Three IPOs - Enzed, Paladin and Prorata - closed oversubscribed during the week and a further seventeen new issues had been announced or were to list before the end of the year.
There was eager anticipation of the listing of Judge Corporation the following week, with investors paying $9 for the company's shares on the grey market compared with the issue price of $3.
But the biggest event of the week was Fletcher Challenge's $1.6 billion bid for NZ Forest Products on Thursday.
This knocked KZ7 off the top news spot and set the scene for Friday, November 7, which was arguably the biggest day in the NZX's history.
Trading was hectic from the opening bell. Floor operators shouted and screamed at each other as investors looked on from the packed public galleries and TV cameras captured the frantic scenes for the evening news.
Quotes were posted on nearly every company, both big and small, and investors seemed to be willing to pay any price for stock.
Buying interest was phenomenal even though call rates were 18 per cent, 90 day commercial rates 17.5 per cent and the 5-year Government bond rate closed at 16.23 per cent.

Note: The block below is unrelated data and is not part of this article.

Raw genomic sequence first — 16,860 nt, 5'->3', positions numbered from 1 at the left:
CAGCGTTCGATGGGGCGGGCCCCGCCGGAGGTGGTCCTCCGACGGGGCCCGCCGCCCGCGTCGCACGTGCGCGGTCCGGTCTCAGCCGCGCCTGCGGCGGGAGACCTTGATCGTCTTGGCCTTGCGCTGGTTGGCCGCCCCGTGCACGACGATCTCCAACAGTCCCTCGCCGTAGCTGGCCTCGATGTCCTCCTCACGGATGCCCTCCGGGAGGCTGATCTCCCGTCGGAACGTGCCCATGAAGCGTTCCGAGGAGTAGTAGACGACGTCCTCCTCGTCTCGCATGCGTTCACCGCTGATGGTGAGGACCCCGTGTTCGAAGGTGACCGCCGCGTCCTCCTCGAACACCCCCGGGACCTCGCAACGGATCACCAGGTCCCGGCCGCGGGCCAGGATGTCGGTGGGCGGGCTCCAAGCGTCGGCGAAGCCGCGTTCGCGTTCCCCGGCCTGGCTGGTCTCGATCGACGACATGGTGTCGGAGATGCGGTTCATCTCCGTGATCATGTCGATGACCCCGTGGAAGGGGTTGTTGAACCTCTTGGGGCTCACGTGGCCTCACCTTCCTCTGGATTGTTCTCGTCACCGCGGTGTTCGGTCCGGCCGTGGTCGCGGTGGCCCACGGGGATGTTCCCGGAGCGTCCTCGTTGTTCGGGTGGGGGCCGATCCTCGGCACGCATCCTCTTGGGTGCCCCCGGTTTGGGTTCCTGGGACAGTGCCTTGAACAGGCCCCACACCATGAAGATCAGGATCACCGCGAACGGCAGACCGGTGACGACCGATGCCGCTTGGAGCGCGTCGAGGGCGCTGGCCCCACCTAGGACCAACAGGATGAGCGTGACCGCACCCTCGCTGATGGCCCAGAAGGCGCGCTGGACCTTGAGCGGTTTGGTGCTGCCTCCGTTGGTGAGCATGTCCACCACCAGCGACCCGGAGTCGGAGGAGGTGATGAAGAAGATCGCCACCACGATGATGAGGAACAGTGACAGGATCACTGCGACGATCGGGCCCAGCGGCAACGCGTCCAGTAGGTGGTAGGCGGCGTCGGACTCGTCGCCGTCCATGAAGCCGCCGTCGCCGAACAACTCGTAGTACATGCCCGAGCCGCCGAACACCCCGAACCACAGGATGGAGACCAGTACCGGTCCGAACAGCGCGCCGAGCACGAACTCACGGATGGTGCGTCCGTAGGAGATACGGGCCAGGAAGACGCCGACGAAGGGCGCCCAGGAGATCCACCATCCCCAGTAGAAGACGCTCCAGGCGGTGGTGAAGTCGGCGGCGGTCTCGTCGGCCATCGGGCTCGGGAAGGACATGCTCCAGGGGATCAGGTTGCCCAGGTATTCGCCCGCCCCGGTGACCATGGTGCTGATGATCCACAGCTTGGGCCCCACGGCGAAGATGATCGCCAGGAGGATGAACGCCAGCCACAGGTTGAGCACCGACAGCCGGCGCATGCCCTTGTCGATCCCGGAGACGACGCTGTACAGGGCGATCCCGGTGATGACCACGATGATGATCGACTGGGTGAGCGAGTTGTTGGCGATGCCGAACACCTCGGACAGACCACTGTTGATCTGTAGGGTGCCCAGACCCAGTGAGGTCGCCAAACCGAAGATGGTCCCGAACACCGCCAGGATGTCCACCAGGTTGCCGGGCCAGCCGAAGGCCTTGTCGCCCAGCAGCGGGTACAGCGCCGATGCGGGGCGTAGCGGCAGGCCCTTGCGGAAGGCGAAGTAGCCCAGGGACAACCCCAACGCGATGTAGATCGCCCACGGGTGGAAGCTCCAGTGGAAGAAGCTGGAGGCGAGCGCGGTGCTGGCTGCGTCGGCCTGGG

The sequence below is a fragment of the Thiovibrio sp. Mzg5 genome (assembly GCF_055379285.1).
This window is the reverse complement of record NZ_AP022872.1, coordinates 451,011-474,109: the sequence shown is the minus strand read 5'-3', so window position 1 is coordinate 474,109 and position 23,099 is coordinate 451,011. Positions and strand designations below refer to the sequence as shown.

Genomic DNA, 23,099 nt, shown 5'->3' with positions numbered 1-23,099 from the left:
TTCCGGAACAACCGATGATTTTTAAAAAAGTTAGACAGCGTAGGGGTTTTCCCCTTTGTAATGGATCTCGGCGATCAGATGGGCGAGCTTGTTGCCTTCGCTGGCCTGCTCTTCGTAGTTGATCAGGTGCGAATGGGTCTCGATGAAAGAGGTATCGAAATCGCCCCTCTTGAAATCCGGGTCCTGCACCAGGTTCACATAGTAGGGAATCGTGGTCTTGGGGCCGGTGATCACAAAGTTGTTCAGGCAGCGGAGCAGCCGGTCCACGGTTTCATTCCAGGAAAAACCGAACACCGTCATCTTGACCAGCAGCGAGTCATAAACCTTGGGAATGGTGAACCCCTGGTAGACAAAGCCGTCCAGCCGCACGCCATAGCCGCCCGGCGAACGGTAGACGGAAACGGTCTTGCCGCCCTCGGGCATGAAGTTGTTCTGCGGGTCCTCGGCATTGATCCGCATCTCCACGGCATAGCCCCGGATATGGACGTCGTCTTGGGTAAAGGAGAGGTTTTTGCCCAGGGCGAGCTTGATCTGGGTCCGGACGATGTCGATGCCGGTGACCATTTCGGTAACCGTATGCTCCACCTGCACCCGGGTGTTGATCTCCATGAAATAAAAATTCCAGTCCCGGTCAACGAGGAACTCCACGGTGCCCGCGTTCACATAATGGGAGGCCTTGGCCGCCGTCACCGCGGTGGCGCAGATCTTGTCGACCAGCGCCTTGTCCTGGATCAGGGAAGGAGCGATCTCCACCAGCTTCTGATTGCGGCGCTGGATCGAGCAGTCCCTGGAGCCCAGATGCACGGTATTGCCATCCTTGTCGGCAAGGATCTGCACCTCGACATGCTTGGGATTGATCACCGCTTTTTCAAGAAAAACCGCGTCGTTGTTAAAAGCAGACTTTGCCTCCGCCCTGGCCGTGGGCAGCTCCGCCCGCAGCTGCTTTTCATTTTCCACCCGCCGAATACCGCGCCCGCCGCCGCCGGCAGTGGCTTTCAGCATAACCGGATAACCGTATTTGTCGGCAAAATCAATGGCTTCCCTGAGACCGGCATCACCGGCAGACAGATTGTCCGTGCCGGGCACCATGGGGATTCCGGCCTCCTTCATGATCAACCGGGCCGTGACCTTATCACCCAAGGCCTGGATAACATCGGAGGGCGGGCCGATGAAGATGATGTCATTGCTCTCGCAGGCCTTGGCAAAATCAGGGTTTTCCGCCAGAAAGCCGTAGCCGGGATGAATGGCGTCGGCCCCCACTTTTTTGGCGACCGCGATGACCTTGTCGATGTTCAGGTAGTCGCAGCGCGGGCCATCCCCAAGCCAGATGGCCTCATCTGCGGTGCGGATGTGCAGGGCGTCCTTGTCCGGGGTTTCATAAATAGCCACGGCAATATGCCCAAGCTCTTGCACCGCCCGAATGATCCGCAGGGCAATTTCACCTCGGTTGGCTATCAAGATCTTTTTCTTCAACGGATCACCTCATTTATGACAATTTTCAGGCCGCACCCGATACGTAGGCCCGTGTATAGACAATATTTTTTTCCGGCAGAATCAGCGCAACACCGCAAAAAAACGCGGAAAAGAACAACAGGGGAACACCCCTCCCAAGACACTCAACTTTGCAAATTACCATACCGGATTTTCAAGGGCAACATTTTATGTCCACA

Brierley Investments climbed 23 cents to $7.30 and finished strongly with no shares on offer. It was the largest listed company, with a market capitalisation of $5.4 billion.
Michael Fay's Capital Markets closed at $7.45, up $1.75 for the week, as investors became more and more enthralled by KZ7's success in Freemantle.
The company had a sharemarket value of $924 million yet it had earnings of only $1.1 million and had never paid a dividend.
Chase Corporation finished at $8.40 after it announced it owned 95 per cent of Farmers Trading and its chief executive Colin Reynolds was selected as New Zealand's best chief executive the previous night. Chase had a market value of $2.7 billion, a price/earnings ratio of 53 and a dividend yield of 0.8 per cent.
Allan Hawkins' Equiticorp closed at a record high of $5.90 even though major shareholdings in ACI and BHP had overstretched the company and Feltex, which Equiticorp controlled, was having difficulties with its bid for Email in Australia.
Other companies that reached new highs that week were Alan Gibbs' Ceramco at $13.25, Rod Petricevic's Euro-National $4.80, Olly Newland's Landmark $2.40, Lloyd Morrison's Omnicorp $3.15, David Phillips' Pacer $9.98, David Henderson's Richmond $3.25, Craig Heatley's Rainbow Corporation $10 and Mark Wyborn's Unity Group $7.90.
Robt Jones Investments was another buoyant stock having soared from $5.98 on October 15 to $15.10 on November 7.